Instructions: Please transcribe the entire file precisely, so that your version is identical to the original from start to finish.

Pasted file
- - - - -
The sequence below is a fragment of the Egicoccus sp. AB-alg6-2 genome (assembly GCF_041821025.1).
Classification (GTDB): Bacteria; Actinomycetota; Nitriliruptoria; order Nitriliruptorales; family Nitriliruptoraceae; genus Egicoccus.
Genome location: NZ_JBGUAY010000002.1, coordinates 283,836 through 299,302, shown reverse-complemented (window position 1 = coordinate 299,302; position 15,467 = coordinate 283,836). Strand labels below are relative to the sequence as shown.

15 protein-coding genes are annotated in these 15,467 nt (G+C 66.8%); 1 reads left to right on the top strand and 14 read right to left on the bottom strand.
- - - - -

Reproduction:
The sequence below is a fragment of the Egicoccus sp. AB-alg6-2 genome (assembly GCF_041821025.1).
Classification (GTDB): Bacteria; Actinomycetota; Nitriliruptoria; order Nitriliruptorales; family Nitriliruptoraceae; genus Egicoccus.
Genome location: NZ_JBGUAY010000002.1, coordinates 283,836 through 299,302, shown reverse-complemented (window position 1 = coordinate 299,302; position 15,467 = coordinate 283,836). Strand labels below are relative to the sequence as shown.

15 protein-coding genes are annotated in these 15,467 nt (G+C 66.8%); 1 reads left to right on the top strand and 14 read right to left on the bottom strand.